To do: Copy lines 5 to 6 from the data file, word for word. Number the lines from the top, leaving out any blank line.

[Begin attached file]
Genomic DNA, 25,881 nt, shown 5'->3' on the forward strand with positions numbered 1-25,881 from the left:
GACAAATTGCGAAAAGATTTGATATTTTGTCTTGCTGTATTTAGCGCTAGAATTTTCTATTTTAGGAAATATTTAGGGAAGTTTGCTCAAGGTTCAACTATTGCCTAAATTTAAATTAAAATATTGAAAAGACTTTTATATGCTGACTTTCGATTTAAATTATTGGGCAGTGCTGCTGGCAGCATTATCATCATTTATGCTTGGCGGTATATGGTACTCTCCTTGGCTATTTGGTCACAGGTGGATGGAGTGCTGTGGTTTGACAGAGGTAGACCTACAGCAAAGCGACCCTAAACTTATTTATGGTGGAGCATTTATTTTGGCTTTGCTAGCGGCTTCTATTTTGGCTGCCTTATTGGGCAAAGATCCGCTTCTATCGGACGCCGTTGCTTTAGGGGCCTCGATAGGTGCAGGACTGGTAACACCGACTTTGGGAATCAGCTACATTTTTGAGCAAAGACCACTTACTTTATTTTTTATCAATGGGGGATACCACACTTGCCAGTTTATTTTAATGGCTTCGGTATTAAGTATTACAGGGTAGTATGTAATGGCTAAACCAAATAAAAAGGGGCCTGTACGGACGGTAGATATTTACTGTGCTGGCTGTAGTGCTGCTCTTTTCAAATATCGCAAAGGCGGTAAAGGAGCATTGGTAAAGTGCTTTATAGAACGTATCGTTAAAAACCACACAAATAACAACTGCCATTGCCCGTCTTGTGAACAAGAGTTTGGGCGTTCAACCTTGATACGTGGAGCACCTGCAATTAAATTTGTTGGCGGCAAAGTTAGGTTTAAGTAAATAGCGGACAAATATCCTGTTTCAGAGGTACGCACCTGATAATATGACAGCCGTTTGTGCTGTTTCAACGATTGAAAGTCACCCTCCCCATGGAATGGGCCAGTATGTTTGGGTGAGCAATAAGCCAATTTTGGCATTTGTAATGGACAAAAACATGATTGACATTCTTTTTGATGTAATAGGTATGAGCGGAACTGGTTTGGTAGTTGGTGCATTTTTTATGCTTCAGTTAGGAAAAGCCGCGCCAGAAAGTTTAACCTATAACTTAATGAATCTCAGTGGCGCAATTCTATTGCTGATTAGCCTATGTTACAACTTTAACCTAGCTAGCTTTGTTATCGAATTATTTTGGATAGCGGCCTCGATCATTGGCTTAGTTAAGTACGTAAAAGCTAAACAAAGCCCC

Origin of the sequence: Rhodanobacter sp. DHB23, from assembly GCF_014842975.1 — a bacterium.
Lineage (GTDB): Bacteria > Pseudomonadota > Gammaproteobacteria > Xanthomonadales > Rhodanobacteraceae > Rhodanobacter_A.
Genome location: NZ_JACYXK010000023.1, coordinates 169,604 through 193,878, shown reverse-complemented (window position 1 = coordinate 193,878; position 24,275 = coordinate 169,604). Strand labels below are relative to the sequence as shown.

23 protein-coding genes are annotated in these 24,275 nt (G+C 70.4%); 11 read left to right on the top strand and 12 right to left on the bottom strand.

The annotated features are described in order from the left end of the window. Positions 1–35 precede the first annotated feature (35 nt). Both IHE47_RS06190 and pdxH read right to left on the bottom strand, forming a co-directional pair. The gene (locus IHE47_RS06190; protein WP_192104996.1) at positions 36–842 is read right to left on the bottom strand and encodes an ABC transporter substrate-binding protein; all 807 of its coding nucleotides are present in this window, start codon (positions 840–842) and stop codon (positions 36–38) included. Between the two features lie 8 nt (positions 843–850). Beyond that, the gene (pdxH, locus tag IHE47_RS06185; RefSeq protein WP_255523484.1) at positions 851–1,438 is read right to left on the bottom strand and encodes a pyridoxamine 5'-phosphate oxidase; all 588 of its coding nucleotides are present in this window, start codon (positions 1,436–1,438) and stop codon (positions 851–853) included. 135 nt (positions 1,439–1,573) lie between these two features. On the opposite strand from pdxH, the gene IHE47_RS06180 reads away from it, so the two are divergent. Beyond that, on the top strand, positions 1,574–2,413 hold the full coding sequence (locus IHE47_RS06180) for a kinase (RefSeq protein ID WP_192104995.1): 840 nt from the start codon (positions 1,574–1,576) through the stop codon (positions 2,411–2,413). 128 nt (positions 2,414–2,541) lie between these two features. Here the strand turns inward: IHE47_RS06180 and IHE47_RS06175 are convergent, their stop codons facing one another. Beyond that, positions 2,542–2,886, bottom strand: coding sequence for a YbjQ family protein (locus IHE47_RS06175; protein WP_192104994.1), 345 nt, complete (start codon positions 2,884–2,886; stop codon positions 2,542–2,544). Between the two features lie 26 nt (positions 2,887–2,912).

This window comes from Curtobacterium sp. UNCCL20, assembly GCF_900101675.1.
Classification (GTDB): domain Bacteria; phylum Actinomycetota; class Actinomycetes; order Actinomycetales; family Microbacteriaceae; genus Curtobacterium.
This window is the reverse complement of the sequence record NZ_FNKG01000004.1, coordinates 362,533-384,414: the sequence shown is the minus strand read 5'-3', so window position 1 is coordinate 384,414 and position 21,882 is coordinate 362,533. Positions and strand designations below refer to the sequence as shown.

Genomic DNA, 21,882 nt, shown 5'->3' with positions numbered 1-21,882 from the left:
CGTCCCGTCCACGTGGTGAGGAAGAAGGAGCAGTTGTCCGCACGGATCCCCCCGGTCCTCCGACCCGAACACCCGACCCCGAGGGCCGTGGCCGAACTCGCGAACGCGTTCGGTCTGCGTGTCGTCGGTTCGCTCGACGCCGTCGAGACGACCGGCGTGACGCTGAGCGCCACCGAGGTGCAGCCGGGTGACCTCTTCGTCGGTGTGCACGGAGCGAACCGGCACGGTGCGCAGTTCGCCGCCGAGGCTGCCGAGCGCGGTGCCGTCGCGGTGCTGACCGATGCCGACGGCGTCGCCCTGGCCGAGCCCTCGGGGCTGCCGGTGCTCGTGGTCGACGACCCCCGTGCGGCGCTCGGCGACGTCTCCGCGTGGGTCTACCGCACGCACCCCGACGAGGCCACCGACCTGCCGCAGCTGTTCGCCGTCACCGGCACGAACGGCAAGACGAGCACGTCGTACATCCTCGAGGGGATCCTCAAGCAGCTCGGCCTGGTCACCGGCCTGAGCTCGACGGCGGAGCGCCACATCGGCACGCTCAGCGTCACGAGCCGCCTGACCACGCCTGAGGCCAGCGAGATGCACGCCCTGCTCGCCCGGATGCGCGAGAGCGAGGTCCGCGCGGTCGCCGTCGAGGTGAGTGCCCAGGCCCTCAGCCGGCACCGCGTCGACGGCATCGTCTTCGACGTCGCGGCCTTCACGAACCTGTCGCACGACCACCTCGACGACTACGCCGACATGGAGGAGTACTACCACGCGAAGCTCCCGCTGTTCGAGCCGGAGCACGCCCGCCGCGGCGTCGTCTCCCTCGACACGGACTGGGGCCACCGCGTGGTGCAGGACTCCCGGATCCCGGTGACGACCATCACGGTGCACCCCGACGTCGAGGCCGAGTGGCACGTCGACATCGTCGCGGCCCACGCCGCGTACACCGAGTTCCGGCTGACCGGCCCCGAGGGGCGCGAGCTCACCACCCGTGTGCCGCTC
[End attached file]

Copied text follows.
Genome location: NZ_JACYXK010000023.1, coordinates 169,604 through 193,878, shown reverse-complemented (window position 1 = coordinate 193,878; position 24,275 = coordinate 169,604). Strand labels below are relative to the sequence as shown.

23 protein-coding genes are annotated in these 24,275 nt (G+C 70.4%); 11 read left to right on the top strand and 12 right to left on the bottom strand.